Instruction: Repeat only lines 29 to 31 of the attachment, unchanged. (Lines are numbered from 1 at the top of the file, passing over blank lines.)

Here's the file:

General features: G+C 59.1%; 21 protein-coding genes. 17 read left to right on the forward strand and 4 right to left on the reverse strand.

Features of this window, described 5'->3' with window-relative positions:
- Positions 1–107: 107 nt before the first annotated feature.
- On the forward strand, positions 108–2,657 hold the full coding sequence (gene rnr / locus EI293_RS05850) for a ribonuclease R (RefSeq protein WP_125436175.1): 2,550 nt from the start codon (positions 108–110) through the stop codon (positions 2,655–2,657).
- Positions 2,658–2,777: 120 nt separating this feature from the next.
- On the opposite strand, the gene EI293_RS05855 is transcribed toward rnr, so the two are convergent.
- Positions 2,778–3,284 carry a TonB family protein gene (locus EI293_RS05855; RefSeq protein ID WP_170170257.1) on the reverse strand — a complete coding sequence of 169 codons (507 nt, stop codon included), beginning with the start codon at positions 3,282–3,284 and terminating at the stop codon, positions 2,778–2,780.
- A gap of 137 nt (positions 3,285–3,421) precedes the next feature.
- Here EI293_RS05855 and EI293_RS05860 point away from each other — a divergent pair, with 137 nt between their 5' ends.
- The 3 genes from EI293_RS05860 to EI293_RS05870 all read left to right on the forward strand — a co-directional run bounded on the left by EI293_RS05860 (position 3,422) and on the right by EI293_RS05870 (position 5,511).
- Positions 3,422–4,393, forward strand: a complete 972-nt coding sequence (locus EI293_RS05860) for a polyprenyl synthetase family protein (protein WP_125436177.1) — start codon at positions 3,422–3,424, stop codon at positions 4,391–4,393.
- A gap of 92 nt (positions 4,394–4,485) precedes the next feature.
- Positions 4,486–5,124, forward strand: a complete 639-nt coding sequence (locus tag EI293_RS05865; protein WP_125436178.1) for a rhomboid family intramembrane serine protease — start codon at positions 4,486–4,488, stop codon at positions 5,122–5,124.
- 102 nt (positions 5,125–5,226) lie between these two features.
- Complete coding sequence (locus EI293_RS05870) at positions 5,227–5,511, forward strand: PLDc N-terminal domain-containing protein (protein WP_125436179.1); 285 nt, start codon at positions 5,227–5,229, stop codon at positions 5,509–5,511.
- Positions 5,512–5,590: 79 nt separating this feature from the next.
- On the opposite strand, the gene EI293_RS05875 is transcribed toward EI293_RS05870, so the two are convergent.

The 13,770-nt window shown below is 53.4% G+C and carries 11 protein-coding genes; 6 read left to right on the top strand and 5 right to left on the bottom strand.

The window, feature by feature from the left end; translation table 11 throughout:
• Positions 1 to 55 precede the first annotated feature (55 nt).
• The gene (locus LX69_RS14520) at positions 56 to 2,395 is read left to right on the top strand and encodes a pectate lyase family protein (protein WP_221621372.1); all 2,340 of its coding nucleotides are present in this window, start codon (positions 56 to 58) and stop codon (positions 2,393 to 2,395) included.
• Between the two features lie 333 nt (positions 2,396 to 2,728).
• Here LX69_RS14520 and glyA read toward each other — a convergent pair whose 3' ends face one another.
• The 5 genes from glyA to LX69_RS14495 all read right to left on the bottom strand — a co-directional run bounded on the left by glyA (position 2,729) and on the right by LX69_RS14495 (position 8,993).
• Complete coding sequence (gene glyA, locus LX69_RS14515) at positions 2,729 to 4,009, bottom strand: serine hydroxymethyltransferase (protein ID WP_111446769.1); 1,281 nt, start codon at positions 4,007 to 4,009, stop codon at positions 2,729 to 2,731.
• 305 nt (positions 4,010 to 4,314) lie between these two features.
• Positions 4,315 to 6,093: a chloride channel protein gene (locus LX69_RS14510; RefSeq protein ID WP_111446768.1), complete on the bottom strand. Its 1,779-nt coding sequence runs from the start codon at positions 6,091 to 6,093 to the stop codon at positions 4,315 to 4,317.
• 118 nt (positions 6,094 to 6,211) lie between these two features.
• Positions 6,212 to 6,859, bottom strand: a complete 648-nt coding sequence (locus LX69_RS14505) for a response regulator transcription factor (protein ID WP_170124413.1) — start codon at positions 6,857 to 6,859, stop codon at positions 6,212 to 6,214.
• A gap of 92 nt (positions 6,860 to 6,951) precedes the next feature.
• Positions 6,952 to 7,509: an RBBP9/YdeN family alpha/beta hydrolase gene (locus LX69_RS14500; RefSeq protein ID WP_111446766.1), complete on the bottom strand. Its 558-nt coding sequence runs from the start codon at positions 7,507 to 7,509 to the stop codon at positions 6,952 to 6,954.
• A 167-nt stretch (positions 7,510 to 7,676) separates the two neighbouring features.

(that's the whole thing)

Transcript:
• Positions 6,212 to 6,859, bottom strand: a complete 648-nt coding sequence (locus LX69_RS14505) for a response regulator transcription factor (protein ID WP_170124413.1) — start codon at positions 6,857 to 6,859, stop codon at positions 6,212 to 6,214.
• A gap of 92 nt (positions 6,860 to 6,951) precedes the next feature.
• Positions 6,952 to 7,509: an RBBP9/YdeN family alpha/beta hydrolase gene (locus LX69_RS14500; RefSeq protein ID WP_111446766.1), complete on the bottom strand. Its 558-nt coding sequence runs from the start codon at positions 7,507 to 7,509 to the stop codon at positions 6,952 to 6,954.